January 29, 2015 / 5:28 AM / 3 years ago

French co-pilot flying AirAsia jet before crash: investigators

Rescue team members walk as they carry the wreckage of a seat of the AirAsia Flight QZ8501 airliner at Kumai port in Pangkalan Bun, January 19, 2015. REUTERS/Beawiharta

JAKARTA (Reuters) - The French first officer of an AirAsia (AIRA.KL) passenger jet that crashed into the sea last month was at the controls just before the accident, Indonesia’s lead investigator said on Thursday.

The Airbus (AIR.PA) A320 vanished from radar screens in bad weather on Dec. 28, less than half way into a two-hour flight from Indonesia’s second-biggest city of Surabaya to Singapore. All 162 people on board were killed.

“The second-in-command, popularly known as the co-pilot, who usually sits to the right of the cockpit, at the time, he was flying the plane,” said National Transport Safety Committee (NTSC) investigator Mardjono Siswosuwarno, referring to first officer Remi Plesel.

“The captain, sitting to the left, was the pilot monitoring.”

Data from the black box flight data recorder has provided the accident probe with a “pretty clear picture” of what happened in the last moments of AirAsia flight QZ8501, Siswosuwarno said, although few details have been made public.

Indonesia has previously said the aircraft climbed abruptly from its cruising height and then stalled, or lost lift, before plunging out of control into the sea.

Using a hand-held model of an A320 officials demonstrated to reporters how the aircraft veered left and climbed steeply to more then 37,000 ft (11,300 metres), before rapidly losing altitude in the moments before the crash.

Captain Iriyanto, 53, an Indonesia air force veteran with about 20,000 flying hours logged, was believed to have taken over control of the aircraft from the less experienced Plesel when it started to ascend and then descend, officials said.

The stall warning - an automated voice that repeats the words “stall, stall” - had sounded in the cockpit. The aircraft was still in a stall when the black box recordings ended seconds before impact, Siswosuwarno said.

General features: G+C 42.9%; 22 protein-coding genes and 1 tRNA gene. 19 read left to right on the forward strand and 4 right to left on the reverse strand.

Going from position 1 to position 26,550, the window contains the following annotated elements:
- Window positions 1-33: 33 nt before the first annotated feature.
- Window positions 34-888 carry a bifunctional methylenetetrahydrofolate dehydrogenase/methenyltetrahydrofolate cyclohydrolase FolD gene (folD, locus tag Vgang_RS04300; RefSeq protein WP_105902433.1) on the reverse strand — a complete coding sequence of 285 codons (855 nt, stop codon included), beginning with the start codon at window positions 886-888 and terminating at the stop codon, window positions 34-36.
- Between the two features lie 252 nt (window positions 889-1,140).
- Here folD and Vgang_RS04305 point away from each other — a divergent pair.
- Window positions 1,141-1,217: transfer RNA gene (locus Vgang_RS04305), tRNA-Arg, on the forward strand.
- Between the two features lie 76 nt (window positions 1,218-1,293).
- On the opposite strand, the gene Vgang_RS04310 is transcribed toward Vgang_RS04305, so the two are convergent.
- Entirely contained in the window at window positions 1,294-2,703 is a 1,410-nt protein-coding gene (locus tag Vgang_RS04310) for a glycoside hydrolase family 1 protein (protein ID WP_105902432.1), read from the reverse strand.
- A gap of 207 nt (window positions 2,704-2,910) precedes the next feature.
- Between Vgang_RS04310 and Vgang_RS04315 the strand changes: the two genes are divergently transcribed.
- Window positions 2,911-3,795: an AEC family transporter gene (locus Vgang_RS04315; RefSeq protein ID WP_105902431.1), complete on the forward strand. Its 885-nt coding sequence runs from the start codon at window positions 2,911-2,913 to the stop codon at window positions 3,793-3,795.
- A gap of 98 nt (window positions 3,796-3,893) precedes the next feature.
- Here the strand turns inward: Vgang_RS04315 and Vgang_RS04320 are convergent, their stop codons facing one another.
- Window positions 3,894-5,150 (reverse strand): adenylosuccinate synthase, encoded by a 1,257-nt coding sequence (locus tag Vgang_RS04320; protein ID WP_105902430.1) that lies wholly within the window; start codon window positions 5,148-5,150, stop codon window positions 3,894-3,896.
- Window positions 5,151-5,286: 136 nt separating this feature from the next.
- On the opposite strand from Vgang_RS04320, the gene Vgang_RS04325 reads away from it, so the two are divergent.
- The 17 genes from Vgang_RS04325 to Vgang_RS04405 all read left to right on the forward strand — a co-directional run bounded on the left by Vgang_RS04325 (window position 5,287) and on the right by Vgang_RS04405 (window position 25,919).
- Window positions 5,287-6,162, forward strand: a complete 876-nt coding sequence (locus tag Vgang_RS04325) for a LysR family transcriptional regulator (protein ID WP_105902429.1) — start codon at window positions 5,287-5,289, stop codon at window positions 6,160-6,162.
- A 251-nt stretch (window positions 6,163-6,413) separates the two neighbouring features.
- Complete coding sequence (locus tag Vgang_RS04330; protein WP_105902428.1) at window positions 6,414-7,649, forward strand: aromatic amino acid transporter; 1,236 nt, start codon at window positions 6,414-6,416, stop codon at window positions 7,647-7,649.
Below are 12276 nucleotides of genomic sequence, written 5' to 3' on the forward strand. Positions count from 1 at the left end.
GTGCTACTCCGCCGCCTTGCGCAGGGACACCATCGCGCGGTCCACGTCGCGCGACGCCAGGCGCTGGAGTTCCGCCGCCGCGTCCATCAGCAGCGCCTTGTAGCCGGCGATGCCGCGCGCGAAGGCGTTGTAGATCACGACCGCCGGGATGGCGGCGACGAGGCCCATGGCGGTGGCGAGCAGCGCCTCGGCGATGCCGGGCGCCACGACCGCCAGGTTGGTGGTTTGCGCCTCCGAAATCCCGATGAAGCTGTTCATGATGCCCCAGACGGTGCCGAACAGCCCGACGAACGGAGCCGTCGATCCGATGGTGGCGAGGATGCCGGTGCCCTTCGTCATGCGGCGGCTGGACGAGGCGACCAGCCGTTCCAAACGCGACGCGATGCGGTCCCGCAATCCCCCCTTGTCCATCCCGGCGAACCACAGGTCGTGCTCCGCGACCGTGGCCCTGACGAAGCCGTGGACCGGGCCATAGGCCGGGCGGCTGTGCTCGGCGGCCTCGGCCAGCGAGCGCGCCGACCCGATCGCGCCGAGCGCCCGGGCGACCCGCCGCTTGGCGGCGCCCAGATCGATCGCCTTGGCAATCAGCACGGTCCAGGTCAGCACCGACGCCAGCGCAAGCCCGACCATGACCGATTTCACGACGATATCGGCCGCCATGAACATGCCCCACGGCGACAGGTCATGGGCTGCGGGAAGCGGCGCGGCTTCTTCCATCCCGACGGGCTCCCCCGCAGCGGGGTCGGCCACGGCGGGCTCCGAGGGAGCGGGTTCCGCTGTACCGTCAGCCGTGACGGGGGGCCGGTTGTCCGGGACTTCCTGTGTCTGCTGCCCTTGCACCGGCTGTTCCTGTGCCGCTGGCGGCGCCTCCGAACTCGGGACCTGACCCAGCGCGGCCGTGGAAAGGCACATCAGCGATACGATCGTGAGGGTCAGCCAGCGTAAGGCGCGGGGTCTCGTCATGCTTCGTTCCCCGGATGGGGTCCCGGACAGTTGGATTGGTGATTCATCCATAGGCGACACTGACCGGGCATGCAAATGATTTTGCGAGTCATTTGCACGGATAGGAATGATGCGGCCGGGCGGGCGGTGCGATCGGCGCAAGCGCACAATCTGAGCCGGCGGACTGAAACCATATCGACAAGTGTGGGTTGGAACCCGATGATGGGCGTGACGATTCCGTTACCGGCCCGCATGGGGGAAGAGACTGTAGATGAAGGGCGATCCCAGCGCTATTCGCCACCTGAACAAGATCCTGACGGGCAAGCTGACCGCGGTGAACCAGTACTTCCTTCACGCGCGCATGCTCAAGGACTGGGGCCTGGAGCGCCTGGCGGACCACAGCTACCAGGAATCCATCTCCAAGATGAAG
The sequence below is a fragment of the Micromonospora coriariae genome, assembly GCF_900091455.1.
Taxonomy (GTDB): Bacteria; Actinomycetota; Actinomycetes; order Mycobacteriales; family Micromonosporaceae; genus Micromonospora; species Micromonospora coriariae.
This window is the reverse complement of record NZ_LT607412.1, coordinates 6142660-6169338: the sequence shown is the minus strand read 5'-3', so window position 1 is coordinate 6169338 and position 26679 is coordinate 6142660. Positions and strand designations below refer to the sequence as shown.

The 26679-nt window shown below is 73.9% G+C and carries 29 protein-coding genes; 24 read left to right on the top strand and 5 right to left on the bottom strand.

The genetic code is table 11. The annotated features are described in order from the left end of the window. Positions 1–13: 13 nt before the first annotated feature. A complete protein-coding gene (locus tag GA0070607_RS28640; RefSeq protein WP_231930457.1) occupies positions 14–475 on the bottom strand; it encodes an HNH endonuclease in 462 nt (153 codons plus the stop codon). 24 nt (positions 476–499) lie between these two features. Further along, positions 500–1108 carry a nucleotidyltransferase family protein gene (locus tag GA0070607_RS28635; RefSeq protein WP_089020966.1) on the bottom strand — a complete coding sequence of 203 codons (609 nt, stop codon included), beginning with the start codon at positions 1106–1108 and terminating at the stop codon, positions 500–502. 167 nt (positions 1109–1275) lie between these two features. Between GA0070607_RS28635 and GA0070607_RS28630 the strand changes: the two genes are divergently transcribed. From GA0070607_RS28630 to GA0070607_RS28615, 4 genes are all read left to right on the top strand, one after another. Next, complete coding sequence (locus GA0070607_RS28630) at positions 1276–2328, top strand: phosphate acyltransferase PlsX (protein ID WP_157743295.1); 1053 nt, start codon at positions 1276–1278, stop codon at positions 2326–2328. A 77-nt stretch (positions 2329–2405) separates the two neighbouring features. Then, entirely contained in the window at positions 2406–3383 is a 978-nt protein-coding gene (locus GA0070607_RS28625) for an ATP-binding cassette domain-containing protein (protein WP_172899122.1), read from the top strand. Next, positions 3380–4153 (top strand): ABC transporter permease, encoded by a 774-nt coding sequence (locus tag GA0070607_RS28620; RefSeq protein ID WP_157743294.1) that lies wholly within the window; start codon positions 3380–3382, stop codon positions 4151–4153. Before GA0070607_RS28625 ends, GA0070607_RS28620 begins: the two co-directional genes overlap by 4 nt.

SOUND CONDITION

Indonesia’s meteorological bureau said soon after the crash that seasonal tropical storms were likely a factor, prompting speculation that there might be parallels with the loss of Air France flight AF447 over the Atlantic in 2009.

Icing on the airframe of AF447 caused the pilots to lose air speed readings, and the crew’s reaction put the plane into a stall from which it never recovered.

Investigators were still studying if there was any icing on the AirAsia plane’s air speed indicators, and any other similarities to AF447, Mardjono said.

Last week, the head of the NTSC said there were “no similarities” with AF447, and sources familiar with the investigation have told Reuters icing on the air speed indicators does not seem to have been an issue with QZ8501.

Investigators said the cockpit voice and flight data recorders showed that the plane had been cruising at a stable altitude before the accident. The aircraft was in sound condition when it took off, and all crew members were properly certified, they said.

“The plane was flying before the incident within the limits of its weight and balance envelope,” Mardjono said. “While the flight crew had valid licences and medical certificates.”

NTSC chief Tatang Kurniadi told the same Jakarta news conference that Indonesia submitted its preliminary report on the crash to the International Civil Aviation Organization (ICAO) on Wednesday, as required under global aviation rules.

The report, which has not been made public, was purely factual and contained no analysis, he said, adding that the full, final report would take at least six to seven months to complete.

On Wednesday, Indonesia said the search for dozens of victims still unaccounted for could end within days if no more bodies were found.

A multinational search and recovery operation has found 70 bodies in the Java Sea and had hoped to find more after finding the fuselage of the plane. But days of rough weather and poor underwater visibility hampered navy divers’ efforts.

Additional reporting by Fransiska Nangoy in Jakarta and Siva Govindasamy in Singapore; Writing by Randy Fabi; Editing by Alex Richardson

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